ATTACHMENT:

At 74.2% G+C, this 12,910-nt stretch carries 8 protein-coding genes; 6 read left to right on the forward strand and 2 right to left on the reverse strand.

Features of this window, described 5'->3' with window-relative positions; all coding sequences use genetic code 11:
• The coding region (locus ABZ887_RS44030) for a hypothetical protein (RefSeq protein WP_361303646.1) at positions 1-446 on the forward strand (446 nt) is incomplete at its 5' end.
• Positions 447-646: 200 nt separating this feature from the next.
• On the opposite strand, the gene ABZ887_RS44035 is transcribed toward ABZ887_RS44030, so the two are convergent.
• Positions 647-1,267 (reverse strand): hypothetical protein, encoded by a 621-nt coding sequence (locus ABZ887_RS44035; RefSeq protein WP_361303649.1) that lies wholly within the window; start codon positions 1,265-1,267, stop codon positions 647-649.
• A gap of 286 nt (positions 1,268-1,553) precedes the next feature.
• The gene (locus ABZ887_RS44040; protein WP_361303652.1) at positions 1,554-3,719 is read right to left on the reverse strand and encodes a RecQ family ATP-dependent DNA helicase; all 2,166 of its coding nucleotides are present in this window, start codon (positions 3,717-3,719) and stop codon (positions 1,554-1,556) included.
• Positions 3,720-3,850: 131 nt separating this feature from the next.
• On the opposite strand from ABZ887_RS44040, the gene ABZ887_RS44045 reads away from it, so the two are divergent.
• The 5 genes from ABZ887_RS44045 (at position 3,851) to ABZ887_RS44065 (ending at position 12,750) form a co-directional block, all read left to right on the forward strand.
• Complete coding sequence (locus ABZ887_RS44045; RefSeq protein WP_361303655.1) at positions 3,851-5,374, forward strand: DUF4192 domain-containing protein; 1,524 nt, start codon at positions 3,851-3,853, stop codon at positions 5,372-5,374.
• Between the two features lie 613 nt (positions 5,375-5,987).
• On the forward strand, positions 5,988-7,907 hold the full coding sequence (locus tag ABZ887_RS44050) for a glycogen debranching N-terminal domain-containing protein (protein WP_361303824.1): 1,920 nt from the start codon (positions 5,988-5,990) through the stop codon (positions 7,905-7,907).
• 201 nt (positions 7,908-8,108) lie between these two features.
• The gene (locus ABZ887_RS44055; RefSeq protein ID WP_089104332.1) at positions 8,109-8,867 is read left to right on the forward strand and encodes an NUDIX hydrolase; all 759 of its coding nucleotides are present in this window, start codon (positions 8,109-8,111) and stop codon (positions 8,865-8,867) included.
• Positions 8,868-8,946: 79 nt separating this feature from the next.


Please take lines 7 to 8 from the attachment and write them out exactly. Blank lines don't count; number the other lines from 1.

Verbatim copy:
• A gap of 286 nt (positions 1,268-1,553) precedes the next feature.
• The gene (locus ABZ887_RS44040; protein WP_361303652.1) at positions 1,554-3,719 is read right to left on the reverse strand and encodes a RecQ family ATP-dependent DNA helicase; all 2,166 of its coding nucleotides are present in this window, start codon (positions 3,717-3,719) and stop codon (positions 1,554-1,556) included.